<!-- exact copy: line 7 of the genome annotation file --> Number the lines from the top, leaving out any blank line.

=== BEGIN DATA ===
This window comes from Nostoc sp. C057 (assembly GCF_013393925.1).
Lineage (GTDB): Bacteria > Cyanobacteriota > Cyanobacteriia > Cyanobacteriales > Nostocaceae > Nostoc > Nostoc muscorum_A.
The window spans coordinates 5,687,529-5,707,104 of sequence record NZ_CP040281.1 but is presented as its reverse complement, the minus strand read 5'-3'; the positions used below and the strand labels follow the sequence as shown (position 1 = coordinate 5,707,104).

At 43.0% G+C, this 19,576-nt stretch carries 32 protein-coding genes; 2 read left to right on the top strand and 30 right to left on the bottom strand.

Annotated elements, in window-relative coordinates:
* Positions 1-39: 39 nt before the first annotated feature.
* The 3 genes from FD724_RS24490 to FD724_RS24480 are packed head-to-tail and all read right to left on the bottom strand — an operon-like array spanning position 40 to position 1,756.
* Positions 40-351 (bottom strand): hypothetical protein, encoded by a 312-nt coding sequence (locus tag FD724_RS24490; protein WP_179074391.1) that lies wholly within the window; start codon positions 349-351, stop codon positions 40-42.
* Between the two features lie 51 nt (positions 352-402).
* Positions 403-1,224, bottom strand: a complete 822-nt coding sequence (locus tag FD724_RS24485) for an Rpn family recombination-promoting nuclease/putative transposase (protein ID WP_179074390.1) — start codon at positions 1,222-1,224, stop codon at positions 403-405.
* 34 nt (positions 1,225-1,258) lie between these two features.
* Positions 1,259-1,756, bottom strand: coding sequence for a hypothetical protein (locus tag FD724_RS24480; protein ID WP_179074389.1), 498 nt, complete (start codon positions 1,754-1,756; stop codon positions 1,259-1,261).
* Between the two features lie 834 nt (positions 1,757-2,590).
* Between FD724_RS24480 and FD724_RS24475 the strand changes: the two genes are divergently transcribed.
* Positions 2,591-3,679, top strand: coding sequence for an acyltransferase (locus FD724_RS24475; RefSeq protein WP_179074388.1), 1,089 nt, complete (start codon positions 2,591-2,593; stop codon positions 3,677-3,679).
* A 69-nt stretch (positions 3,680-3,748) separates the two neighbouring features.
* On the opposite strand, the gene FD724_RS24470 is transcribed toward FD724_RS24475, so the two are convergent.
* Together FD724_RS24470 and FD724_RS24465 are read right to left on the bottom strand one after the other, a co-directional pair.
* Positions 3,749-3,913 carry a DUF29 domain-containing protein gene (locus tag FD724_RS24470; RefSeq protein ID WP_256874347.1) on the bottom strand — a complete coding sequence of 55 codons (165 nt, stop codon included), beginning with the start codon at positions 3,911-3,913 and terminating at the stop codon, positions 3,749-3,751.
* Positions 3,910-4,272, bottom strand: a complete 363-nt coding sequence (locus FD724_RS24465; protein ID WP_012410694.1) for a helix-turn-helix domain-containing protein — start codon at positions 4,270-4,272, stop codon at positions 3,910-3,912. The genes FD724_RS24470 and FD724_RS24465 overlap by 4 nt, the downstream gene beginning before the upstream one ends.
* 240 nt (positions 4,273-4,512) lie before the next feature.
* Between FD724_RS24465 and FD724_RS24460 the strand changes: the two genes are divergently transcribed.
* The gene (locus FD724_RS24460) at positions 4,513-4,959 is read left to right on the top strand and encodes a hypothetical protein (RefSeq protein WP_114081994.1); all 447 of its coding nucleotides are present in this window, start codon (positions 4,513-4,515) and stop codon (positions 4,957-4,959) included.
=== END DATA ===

* The 3 genes from FD724_RS24490 to FD724_RS24480 are packed head-to-tail and all read right to left on the bottom strand — an operon-like array spanning position 40 to position 1,756.